Re: [dane] I-D Action: draft-ietf-dane-smime-03.txt

Viktor Dukhovni <> Thu, 06 February 2014 04:55 UTC

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Date: Thu, 6 Feb 2014 04:55:24 +0000
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Subject: Re: [dane] I-D Action: draft-ietf-dane-smime-03.txt
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On Wed, Feb 05, 2014 at 11:44:40PM -0500, Andrew Sullivan wrote:

> On Thu, Feb 06, 2014 at 04:31:38AM +0000, Viktor Dukhovni wrote:
> > I must plead ignorance of the obstacle, what do you have in mind?
> I am repeatedly informed by my man pages, RFC 3493, and every web
> browser implementer I've ever spoken to that getting the TTL on an RR
> coming to you from the system resolver is hard.  I'd be more delighted
> than I can express to be misinformed, so if you know otherwise please
> say so.

All I know is that libresolv (used in Postfix) returns the TTL with
each RR.  This is only a single data point, so I would not be at all
shocked to discover that other stub resolvers are different in this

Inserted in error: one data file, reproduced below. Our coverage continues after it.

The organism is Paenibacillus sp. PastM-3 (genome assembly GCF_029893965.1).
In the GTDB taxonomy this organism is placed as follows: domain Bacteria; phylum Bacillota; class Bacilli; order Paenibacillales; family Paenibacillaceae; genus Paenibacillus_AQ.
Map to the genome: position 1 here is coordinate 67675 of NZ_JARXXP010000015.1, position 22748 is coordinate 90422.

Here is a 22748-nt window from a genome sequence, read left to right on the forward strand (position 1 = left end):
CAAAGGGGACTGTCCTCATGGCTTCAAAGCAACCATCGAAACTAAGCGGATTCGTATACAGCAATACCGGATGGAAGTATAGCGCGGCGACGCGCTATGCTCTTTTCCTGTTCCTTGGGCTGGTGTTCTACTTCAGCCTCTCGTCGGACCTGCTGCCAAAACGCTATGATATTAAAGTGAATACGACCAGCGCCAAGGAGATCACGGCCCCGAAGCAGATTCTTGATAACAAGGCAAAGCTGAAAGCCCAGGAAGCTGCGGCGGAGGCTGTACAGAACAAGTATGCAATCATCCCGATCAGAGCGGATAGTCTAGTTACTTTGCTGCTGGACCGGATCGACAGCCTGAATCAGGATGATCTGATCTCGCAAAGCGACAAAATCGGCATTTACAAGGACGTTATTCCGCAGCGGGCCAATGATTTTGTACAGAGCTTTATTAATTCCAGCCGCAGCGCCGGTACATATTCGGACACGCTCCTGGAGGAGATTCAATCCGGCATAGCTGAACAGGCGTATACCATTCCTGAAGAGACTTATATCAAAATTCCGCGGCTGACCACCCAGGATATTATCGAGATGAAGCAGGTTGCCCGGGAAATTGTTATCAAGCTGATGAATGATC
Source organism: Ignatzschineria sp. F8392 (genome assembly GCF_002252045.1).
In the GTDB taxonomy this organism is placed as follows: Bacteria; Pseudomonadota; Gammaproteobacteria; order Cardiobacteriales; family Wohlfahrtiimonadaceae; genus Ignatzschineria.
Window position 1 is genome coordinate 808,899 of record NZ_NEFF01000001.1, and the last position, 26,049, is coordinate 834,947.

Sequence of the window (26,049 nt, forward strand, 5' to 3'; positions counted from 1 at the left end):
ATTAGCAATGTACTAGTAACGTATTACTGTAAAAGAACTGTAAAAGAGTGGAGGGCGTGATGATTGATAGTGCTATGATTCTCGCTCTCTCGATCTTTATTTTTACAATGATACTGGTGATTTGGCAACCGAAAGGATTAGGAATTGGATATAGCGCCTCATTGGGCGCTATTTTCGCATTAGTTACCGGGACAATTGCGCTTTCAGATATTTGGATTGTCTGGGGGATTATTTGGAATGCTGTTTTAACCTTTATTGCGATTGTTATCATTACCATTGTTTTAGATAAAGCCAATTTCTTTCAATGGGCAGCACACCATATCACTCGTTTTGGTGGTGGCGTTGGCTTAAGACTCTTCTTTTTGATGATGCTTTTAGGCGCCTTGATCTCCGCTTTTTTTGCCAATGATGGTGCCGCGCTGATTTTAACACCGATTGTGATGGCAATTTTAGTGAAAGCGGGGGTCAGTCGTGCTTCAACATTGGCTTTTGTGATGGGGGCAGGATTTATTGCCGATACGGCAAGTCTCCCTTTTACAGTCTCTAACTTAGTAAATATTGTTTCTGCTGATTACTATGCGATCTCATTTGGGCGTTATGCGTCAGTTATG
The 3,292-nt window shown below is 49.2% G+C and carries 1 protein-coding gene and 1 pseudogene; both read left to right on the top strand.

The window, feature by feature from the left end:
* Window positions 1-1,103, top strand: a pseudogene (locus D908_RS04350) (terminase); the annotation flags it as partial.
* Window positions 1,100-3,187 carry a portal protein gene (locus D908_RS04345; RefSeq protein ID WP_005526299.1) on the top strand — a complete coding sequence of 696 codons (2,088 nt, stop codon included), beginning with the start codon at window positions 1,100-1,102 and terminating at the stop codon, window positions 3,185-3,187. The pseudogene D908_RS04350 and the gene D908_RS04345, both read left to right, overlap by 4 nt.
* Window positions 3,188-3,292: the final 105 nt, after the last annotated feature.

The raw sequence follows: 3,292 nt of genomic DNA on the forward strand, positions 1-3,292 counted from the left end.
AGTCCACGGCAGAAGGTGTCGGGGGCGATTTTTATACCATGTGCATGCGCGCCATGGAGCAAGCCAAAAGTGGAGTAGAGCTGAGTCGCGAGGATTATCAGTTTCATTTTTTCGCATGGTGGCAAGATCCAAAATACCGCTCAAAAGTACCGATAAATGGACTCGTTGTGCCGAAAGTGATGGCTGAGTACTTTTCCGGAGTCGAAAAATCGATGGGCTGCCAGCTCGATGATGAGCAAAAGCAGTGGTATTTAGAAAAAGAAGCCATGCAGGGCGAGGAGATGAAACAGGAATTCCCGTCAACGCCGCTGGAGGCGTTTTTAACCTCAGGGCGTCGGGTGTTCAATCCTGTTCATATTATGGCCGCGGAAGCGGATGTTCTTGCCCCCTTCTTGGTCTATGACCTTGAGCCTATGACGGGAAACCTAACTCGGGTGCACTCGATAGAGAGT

regard, just very mildly surprised.

Thanks for the eye-opener.

> There is a new API (more a meta-api) that Paul Hoffman worked on
> ( that I think we should all embrace
> partly for the above reason, but we're not even at 0-day with that yet

I'll endeavor to take a look once I am not swamped trying to get
the SMTP draft out the door.

> > If learning DNS TTLs along with the RRset data is problematic,
> > application caches should have reasonably short maximum lifetimes.
> I recognise the basic impulse in what you're saying, but it gives me
> pause.  Timing attacks involving DNS and the browser "pinning" policy
> have always struck me as plausible (and ISTR a demonstration, but I'm
> darned if I can come up with it now).  But using this sort of trick
> for actual certificate stuff appears to make the target of any
> pinning-timing attack more valuable.  Is that a problem?  (That's not
> a rhetorical question.  I'm an idiot.)
> [I get your other argument about lifetimes.  Not trying to ignore,
> just accepting.]

Agreed, somewheere underneath all of our security models there are
basic questions like the security of a system clock aggressively
synced with remote NTP servers.  Ensuring integrity at boot time
requires care to seed the PRNG properly, avoid clock rollback
attacks, ...

When designing reusable components, we can only try to do the right
thing at each layer, and hope it all fits together.  Building a complete
secure system requires a separate big-picture analysis.